A collaboration between Indigenous Iñupiat people and researchers aims to improve healthcare in remote Alaska
In the remote region of northwest Alaska, where access to healthcare is limited and the challenges of rural living are amplified, a groundbreaking program called Siamit is working to bridge the gap in healthcare equity. Founded in 2016, Siamit is a collaboration between the Indigenous Iñupiat people and researchers from the Maniilaq Association, Harvard Medical School, and Massachusetts General Hospital. The program’s mission is to connect academic medicine and community care to advance rural health equity. Over the years, Siamit has made significant strides in expanding access to healthcare, addressing workforce development, and tackling social and behavioral health needs in the region.
Expanding Access to Healthcare:
One of the key priorities identified through needs assessments conducted in the region’s villages was the need to expand access to physician care in outlying areas. In response, physicians from Massachusetts General Hospital began working at village clinics and the Maniilaq Health Center in Kotzebue, the regional hub hospital. This on-the-ground presence has allowed for more comprehensive and timely care for the residents of these remote communities.
Addressing Workforce Development:
Another priority identified by the community was the need to address workforce development in the region. To meet this need, Siamit developed a medical-resident rotation program at the Maniilaq Health Center, providing physicians with the opportunity to gain experience in rural health and encouraging them to pursue careers in this field. Additionally, a postgraduate research fellowship was established for early-career Indigenous health workers, further strengthening the workforce and fostering a sense of ownership and leadership within the community.
Tackling Social and Behavioral Health Needs:
Siamit recognized the importance of addressing social and behavioral health needs through the primary care system. By integrating research components into various healthcare programs, Siamit aims to inform program design and evaluate their impact. Programs in primary care, emergency medicine, psychiatry and addiction medicine, women’s health, and social medicine have been established, with a focus on improving care delivery and meeting the unique needs of the community.
The Principles of Community-Medicine Projects:
Throughout the development of Siamit, several principles have guided the program’s approach. Firstly, governance is key, with rural communities leading partnerships to address their own needs. Indigenous health research, in particular, requires attention to governance systems and sovereignty, given the history of knowledge extraction and exploitation. Secondly, health research in under-resourced communities should prioritize tangible improvements to health and healthcare, focusing on understanding local contexts, needs, and concerns. Finally, the value of academic-rural health partnerships grows exponentially when a certain level of integration is achieved, creating an ecosystem of relationships, projects, and priorities that is community-governed.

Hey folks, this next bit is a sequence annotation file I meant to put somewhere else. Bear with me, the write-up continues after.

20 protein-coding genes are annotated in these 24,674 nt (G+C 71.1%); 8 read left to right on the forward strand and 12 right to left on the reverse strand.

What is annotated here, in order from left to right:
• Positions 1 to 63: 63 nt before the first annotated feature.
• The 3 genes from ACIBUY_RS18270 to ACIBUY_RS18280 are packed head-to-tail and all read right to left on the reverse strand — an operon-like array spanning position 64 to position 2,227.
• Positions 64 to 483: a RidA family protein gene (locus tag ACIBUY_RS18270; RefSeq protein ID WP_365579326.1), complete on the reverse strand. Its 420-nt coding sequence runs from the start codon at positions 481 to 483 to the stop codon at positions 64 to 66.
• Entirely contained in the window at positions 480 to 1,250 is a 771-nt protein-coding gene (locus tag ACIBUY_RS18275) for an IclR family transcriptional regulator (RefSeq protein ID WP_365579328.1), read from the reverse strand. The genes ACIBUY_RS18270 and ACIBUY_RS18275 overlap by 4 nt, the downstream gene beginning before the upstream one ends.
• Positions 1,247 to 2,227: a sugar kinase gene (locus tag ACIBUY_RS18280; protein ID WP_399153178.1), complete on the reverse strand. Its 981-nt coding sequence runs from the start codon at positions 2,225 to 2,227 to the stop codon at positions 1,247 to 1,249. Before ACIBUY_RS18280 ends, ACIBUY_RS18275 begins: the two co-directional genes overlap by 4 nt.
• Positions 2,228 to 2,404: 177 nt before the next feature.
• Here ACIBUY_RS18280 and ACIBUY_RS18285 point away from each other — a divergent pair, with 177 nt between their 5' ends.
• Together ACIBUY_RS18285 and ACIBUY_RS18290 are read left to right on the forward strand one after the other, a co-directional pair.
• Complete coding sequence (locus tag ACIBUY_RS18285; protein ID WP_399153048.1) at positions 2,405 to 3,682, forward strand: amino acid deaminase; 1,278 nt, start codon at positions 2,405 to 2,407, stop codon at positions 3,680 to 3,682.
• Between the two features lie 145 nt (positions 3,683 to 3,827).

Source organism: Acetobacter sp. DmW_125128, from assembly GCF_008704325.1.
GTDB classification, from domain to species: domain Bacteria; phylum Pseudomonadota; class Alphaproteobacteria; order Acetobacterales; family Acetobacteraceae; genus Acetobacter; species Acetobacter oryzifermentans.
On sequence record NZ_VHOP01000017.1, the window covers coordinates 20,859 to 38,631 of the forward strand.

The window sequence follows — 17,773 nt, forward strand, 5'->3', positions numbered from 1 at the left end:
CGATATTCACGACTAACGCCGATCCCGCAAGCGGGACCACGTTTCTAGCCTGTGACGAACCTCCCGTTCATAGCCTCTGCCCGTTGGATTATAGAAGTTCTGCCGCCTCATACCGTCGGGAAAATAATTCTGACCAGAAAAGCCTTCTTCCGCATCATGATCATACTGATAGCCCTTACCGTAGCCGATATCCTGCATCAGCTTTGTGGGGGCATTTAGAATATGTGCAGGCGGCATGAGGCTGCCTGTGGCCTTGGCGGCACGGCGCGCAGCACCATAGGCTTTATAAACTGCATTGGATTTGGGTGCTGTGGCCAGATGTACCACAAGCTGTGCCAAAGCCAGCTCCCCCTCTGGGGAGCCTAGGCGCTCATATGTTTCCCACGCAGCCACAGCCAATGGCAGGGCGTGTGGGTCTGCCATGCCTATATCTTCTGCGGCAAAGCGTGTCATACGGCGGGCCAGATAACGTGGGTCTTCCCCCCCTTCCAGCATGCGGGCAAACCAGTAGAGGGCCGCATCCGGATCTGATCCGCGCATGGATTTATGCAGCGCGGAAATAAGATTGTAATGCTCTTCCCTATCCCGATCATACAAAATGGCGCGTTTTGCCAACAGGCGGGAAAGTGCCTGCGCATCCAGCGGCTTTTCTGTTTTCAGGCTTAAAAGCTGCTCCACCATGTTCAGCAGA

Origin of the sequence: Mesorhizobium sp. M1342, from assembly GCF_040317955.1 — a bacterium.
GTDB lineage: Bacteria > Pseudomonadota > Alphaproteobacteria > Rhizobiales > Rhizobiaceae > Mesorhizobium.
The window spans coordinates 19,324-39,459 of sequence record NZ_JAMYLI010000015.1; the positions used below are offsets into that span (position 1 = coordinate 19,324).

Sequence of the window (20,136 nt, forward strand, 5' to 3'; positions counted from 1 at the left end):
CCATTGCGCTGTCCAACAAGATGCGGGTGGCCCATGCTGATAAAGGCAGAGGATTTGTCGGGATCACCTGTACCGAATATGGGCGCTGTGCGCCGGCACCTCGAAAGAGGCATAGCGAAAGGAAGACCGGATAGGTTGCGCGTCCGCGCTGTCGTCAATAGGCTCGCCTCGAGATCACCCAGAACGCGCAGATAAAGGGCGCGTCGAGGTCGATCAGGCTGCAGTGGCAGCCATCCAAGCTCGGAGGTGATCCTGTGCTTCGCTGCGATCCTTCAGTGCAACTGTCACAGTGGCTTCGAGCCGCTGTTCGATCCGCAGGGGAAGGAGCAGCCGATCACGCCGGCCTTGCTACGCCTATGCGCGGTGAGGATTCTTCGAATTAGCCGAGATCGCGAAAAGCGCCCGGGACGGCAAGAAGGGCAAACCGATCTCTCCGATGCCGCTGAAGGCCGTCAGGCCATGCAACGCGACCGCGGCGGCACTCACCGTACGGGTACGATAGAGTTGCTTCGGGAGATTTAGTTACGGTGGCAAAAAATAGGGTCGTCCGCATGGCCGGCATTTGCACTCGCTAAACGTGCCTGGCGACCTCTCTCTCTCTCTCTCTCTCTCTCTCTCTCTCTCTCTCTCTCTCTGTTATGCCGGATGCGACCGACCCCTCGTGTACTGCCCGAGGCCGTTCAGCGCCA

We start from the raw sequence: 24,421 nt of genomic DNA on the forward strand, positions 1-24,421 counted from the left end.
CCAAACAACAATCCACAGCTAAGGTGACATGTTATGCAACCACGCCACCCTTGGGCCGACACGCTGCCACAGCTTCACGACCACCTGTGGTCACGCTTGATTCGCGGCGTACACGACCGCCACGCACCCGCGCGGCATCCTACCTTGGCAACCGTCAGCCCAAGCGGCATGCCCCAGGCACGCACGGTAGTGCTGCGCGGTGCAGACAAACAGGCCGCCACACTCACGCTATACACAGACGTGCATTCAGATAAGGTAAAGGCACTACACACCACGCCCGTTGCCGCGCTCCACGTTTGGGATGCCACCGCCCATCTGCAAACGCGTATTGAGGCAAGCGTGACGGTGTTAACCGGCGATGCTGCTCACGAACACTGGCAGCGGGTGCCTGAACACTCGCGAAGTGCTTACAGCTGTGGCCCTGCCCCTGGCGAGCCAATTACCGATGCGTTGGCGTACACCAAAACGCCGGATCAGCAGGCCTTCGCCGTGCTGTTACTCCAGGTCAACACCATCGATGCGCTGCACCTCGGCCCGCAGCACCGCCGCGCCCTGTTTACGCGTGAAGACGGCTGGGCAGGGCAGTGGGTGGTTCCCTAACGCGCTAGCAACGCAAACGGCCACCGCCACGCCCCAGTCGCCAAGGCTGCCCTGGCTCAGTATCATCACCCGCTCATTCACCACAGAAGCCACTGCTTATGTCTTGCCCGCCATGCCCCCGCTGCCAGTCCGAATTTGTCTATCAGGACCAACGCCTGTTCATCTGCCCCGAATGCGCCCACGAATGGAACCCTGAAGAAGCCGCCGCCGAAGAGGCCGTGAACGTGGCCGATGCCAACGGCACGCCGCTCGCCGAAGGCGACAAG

The Future of Rural Health:
While rural communities may be geographically distant from traditional centers of health research and training, they possess high levels of community engagement, strong social networks, and innovative health systems that align with the goals of academic medicine. As Siamit continues to make strides in rural health equity, the program envisions a future where academic clinicians choose to base their lives in rural and remote communities. This symbiotic relationship between rural priorities, clinical need, and academic mission has the potential to transform lives, careers, and institutions, ultimately leading to a more equitable healthcare landscape for all.
The Siamit program in remote Alaska serves as a shining example of the power of collaboration between communities and academic institutions in achieving health equity. By addressing the specific needs of the region, expanding access to healthcare, and fostering a sense of ownership within the community, Siamit has made significant strides in improving the health and well-being of the Indigenous Iñupiat people. As the program continues to grow and evolve, it offers valuable lessons for the future of rural healthcare, emphasizing the importance of community-led governance, tangible improvements to health, and the integration of academic and community priorities. Through these efforts, Siamit is paving the way for a more equitable and inclusive healthcare system in remote areas.